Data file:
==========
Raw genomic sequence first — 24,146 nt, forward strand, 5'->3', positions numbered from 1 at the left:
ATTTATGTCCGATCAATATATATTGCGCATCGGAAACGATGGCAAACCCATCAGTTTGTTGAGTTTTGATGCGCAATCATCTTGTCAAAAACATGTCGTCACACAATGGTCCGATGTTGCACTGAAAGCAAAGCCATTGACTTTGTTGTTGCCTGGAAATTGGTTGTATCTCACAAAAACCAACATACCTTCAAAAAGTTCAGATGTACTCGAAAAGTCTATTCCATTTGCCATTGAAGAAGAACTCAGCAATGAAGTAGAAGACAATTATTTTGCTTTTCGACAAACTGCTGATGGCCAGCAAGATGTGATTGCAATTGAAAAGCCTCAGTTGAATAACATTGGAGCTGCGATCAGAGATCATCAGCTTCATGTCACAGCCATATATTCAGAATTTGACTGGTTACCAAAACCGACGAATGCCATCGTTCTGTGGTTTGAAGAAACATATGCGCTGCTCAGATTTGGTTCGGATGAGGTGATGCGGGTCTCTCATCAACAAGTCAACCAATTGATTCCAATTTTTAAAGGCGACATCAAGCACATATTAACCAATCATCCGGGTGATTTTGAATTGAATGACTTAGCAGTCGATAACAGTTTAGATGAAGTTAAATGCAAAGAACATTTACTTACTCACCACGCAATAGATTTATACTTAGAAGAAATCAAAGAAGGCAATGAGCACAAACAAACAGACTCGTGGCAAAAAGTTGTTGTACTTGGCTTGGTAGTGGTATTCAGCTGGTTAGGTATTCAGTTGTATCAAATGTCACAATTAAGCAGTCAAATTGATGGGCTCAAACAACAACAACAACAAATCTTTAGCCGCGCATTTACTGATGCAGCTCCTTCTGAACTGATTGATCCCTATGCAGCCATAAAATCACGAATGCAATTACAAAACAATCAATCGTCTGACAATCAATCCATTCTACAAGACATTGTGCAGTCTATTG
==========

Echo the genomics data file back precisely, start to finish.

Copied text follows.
Raw genomic sequence first — 24,146 nt, forward strand, 5'->3', positions numbered from 1 at the left:
ATTTATGTCCGATCAATATATATTGCGCATCGGAAACGATGGCAAACCCATCAGTTTGTTGAGTTTTGATGCGCAATCATCTTGTCAAAAACATGTCGTCACACAATGGTCCGATGTTGCACTGAAAGCAAAGCCATTGACTTTGTTGTTGCCTGGAAATTGGTTGTATCTCACAAAAACCAACATACCTTCAAAAAGTTCAGATGTACTCGAAAAGTCTATTCCATTTGCCATTGAAGAAGAACTCAGCAATGAAGTAGAAGACAATTATTTTGCTTTTCGACAAACTGCTGATGGCCAGCAAGATGTGATTGCAATTGAAAAGCCTCAGTTGAATAACATTGGAGCTGCGATCAGAGATCATCAGCTTCATGTCACAGCCATATATTCAGAATTTGACTGGTTACCAAAACCGACGAATGCCATCGTTCTGTGGTTTGAAGAAACATATGCGCTGCTCAGATTTGGTTCGGATGAGGTGATGCGGGTCTCTCATCAACAAGTCAACCAATTGATTCCAATTTTTAAAGGCGACATCAAGCACATATTAACCAATCATCCGGGTGATTTTGAATTGAATGACTTAGCAGTCGATAACAGTTTAGATGAAGTTAAATGCAAAGAACATTTACTTACTCACCACGCAATAGATTTATACTTAGAAGAAATCAAAGAAGGCAATGAGCACAAACAAACAGACTCGTGGCAAAAAGTTGTTGTACTTGGCTTGGTAGTGGTATTCAGCTGGTTAGGTATTCAGTTGTATCAAATGTCACAATTAAGCAGTCAAATTGATGGGCTCAAACAACAACAACAACAAATCTTTAGCCGCGCATTTACTGATGCAGCTCCTTCTGAACTGATTGATCCCTATGCAGCCATAAAATCACGAATGCAATTACAAAACAATCAATCGTCTGACAATCAATCCATTCTACAAGACATTGTGCAGTCTATTG